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Author Topic: If you cooled an atomic clock to just above absolute zero would time dilate?  (Read 5325 times)

MikeS

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In an earlier post in this thread I wrote.

"Imagine a hypothetical sealed box with a divider.  There are different gasses in the two compartments.  The box is chilled to absolute zero and the divider 'magically' removed.  The gases do not mix but the arrow of time is still there as we know that when the temperature rises the gases will mix.  At absolute zero, entropy is at a maximum and time has stood still.  An input of energy is necessary for the gases to mix.  Or to put it another way without an input of energy there can be no further increase in entropy.  Entropy being the main arrow of time.

We may not be able to demonstrate the arrow of time without motion but we are certainly aware of it."


A photon is its own antiparticle and one way of demonstrating that is in a variation of the above experiment.   Antimatter and matter might be gravitationally repulsive.  The Jury is still out on that one. 

Imagine a hypothetical universe much the same as ours but with time flowing backwards relative to us (forward relative to itself).  The same experiment will have the same result despite the different relative directions of the arrow of time.  The experiment shows that the photon is its own antiparticle and does not carry the arrow of time.  In other words 'energy' in the form of photons is necessary to cause change but the direction of the arrow comes via gravity from 'mass' whether it be matter or antimatter .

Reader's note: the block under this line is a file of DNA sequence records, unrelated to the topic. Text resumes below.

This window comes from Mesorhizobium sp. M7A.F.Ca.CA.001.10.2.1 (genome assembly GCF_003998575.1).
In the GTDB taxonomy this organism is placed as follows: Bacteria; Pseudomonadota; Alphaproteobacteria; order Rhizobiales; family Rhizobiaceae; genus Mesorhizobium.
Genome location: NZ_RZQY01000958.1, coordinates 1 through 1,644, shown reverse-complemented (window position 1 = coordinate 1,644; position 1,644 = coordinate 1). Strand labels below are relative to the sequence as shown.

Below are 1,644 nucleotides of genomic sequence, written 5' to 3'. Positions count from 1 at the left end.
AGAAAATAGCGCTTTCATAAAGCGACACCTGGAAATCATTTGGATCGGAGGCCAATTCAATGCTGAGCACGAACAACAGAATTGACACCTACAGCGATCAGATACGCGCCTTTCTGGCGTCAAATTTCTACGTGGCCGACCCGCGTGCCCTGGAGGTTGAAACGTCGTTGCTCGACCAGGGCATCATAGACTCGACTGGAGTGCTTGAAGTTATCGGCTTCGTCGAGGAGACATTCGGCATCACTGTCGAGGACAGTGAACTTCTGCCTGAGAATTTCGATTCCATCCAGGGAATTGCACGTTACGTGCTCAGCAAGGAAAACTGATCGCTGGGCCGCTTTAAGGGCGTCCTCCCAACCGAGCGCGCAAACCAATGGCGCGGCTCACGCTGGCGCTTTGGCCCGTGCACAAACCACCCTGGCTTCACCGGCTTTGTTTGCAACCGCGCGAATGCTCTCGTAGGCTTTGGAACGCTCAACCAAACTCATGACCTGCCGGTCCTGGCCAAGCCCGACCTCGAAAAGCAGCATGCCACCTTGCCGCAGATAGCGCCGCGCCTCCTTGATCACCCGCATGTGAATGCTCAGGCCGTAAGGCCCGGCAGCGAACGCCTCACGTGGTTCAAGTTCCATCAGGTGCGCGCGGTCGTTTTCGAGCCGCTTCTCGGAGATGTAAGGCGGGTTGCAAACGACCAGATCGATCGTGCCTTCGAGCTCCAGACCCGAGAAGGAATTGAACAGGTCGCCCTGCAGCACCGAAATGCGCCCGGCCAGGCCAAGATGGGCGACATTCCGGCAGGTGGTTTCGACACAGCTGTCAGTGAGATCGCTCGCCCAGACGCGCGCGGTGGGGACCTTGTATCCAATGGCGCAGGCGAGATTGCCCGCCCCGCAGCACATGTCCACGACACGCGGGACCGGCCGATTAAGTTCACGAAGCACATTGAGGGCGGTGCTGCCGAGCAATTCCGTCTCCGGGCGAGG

This shows the distinct separation of the 'arrow' of time from the 'time dilation factor' (the passage of time).

syhprum

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There has been a further development in timekeeping with what might be called a Neutron clock


https://newsroom.unsw.edu.au/news/science/nuclear-clock-may-keep-time-universe

MikeS

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There has been a further development in timekeeping with what might be called a Neutron clock


https://newsroom.unsw.edu.au/news/science/nuclear-clock-may-keep-time-universe

Thanks syphrum
quote from the article

"Because the neutron is held so tightly to the nucleus, its oscillation rate is almost completely unaffected by any external perturbations, unlike those of an atomic clock’s electrons, which are much more loosely bound."

Very interesting but what are the implications for this?

If the clock is "almost completely unaffected by any external perturbations" what does this mean.
If the clock were completely unaffected by any external perturbations then presumably it could not synchronise itself with 'local' time.  It would show the same 'time dilation factor' anywhere in the universe including the EH of a black hole.  Presumably therefore the words "almost completely" are very significant.  "Almost completely" allows the clock to be influenced by whatever it is that synchronises the clock to the time dilation factor of local time.  (Personally I believe that to be essentially gravity)

syhprum

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The idea of a Neutron orbiting a nucleus seems very strange to me I did not know such a thing could exist, I did not think a Neutron could exist for long outside a nucleus and cannot imagine how it is held in orbit.

 

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